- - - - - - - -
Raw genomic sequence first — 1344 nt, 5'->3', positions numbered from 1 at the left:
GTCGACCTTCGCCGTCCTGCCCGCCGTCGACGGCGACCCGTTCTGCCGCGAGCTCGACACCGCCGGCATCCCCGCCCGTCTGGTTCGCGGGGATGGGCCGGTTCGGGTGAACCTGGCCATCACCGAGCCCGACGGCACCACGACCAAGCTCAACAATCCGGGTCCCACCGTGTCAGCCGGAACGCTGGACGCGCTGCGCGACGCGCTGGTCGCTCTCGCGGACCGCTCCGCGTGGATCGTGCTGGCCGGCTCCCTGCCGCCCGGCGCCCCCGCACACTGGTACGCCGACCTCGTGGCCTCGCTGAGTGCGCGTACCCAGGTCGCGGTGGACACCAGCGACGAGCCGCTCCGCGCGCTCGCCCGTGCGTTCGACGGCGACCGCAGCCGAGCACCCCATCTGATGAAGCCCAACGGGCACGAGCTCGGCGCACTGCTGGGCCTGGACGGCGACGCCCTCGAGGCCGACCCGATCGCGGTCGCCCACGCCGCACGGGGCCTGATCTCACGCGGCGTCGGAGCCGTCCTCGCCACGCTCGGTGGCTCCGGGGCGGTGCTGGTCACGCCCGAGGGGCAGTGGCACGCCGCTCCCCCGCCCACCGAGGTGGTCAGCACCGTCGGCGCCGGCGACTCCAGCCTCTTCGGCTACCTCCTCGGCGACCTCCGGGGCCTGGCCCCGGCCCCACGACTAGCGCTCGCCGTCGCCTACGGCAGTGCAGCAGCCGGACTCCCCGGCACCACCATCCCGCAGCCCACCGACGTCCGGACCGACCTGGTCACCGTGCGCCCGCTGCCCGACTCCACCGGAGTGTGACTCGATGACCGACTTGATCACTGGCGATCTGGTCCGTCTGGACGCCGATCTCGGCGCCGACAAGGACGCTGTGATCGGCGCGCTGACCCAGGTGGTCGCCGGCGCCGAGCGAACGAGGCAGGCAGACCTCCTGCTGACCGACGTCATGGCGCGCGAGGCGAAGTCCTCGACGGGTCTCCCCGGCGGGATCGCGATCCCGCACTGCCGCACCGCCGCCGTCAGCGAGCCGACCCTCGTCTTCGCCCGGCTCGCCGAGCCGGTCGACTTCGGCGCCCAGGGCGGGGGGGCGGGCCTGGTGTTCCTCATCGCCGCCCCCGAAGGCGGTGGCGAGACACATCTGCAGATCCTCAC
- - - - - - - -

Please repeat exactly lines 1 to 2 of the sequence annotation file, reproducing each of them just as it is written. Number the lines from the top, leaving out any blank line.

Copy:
Raw genomic sequence first — 1344 nt, 5'->3', positions numbered from 1 at the left:
GTCGACCTTCGCCGTCCTGCCCGCCGTCGACGGCGACCCGTTCTGCCGCGAGCTCGACACCGCCGGCATCCCCGCCCGTCTGGTTCGCGGGGATGGGCCGGTTCGGGTGAACCTGGCCATCACCGAGCCCGACGGCACCACGACCAAGCTCAACAATCCGGGTCCCACCGTGTCAGCCGGAACGCTGGACGCGCTGCGCGACGCGCTGGTCGCTCTCGCGGACCGCTCCGCGTGGATCGTGCTGGCCGGCTCCCTGCCGCCCGGCGCCCCCGCACACTGGTACGCCGACCTCGTGGCCTCGCTGAGTGCGCGTACCCAGGTCGCGGTGGACACCAGCGACGAGCCGCTCCGCGCGCTCGCCCGTGCGTTCGACGGCGACCGCAGCCGAGCACCCCATCTGATGAAGCCCAACGGGCACGAGCTCGGCGCACTGCTGGGCCTGGACGGCGACGCCCTCGAGGCCGACCCGATCGCGGTCGCCCACGCCGCACGGGGCCTGATCTCACGCGGCGTCGGAGCCGTCCTCGCCACGCTCGGTGGCTCCGGGGCGGTGCTGGTCACGCCCGAGGGGCAGTGGCACGCCGCTCCCCCGCCCACCGAGGTGGTCAGCACCGTCGGCGCCGGCGACTCCAGCCTCTTCGGCTACCTCCTCGGCGACCTCCGGGGCCTGGCCCCGGCCCCACGACTAGCGCTCGCCGTCGCCTACGGCAGTGCAGCAGCCGGACTCCCCGGCACCACCATCCCGCAGCCCACCGACGTCCGGACCGACCTGGTCACCGTGCGCCCGCTGCCCGACTCCACCGGAGTGTGACTCGATGACCGACTTGATCACTGGCGATCTGGTCCGTCTGGACGCCGATCTCGGCGCCGACAAGGACGCTGTGATCGGCGCGCTGACCCAGGTGGTCGCCGGCGCCGAGCGAACGAGGCAGGCAGACCTCCTGCTGACCGACGTCATGGCGCGCGAGGCGAAGTCCTCGACGGGTCTCCCCGGCGGGATCGCGATCCCGCACTGCCGCACCGCCGCCGTCAGCGAGCCGACCCTCGTCTTCGCCCGGCTCGCCGAGCCGGTCGACTTCGGCGCCCAGGGCGGGGGGGCGGGCCTGGTGTTCCTCATCGCCGCCCCCGAAGGCGGTGGCGAGACACATCTGCAGATCCTCAC